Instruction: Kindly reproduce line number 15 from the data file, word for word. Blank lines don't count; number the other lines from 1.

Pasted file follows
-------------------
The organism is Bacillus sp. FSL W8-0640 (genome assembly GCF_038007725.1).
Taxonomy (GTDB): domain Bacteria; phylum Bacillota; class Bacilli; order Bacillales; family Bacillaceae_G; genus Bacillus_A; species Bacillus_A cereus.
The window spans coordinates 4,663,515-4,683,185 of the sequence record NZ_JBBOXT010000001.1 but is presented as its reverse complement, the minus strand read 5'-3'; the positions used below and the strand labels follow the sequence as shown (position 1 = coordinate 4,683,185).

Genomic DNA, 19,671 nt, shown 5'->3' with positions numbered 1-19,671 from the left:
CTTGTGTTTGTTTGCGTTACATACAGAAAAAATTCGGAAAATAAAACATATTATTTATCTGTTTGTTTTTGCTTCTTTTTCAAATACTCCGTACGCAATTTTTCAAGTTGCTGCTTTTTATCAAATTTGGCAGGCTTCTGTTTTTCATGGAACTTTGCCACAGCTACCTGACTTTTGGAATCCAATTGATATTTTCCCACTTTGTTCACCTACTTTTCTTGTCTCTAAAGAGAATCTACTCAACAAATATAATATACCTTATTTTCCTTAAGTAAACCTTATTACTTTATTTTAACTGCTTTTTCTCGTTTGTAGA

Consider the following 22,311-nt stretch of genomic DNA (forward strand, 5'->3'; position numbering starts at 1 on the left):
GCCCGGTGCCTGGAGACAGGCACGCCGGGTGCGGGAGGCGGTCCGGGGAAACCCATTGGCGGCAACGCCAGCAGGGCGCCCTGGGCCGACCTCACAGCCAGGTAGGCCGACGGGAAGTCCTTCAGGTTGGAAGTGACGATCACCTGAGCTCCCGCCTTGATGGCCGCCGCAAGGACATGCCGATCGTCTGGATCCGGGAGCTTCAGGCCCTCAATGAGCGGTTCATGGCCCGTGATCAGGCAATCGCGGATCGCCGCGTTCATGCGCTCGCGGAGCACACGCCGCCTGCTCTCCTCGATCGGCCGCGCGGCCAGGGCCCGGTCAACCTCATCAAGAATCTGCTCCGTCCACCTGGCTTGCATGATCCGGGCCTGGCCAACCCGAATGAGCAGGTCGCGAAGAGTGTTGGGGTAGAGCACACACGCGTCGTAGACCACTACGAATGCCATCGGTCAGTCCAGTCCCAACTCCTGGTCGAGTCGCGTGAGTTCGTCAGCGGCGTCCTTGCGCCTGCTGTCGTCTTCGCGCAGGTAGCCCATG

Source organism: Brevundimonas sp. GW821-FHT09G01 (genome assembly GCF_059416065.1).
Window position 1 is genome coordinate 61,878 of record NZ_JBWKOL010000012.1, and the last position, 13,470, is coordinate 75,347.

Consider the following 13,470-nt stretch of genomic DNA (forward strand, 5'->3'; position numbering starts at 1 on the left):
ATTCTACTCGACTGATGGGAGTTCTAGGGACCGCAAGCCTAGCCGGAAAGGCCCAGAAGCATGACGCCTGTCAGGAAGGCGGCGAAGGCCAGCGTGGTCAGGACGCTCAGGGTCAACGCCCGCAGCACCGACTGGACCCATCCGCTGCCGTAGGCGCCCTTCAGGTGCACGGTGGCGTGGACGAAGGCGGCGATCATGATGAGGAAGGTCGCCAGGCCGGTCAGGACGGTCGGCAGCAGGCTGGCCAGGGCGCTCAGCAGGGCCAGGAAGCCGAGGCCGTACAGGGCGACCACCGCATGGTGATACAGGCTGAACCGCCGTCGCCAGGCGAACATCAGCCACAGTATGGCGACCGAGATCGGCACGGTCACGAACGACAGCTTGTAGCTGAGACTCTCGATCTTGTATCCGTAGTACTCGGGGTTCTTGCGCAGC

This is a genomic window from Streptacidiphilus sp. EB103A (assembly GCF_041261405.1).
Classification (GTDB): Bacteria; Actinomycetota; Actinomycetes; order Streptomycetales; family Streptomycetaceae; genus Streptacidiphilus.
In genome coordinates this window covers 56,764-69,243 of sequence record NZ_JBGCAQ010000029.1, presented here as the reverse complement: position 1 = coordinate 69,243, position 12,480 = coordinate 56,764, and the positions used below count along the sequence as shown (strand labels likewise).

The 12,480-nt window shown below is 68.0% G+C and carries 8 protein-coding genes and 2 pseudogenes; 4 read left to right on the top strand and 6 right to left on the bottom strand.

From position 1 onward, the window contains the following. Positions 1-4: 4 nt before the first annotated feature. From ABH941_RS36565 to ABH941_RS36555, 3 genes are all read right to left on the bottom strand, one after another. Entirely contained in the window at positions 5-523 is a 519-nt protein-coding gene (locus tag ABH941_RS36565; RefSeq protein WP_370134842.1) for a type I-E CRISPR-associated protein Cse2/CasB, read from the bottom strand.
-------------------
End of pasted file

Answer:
The 12,480-nt window shown below is 68.0% G+C and carries 8 protein-coding genes and 2 pseudogenes; 4 read left to right on the top strand and 6 right to left on the bottom strand.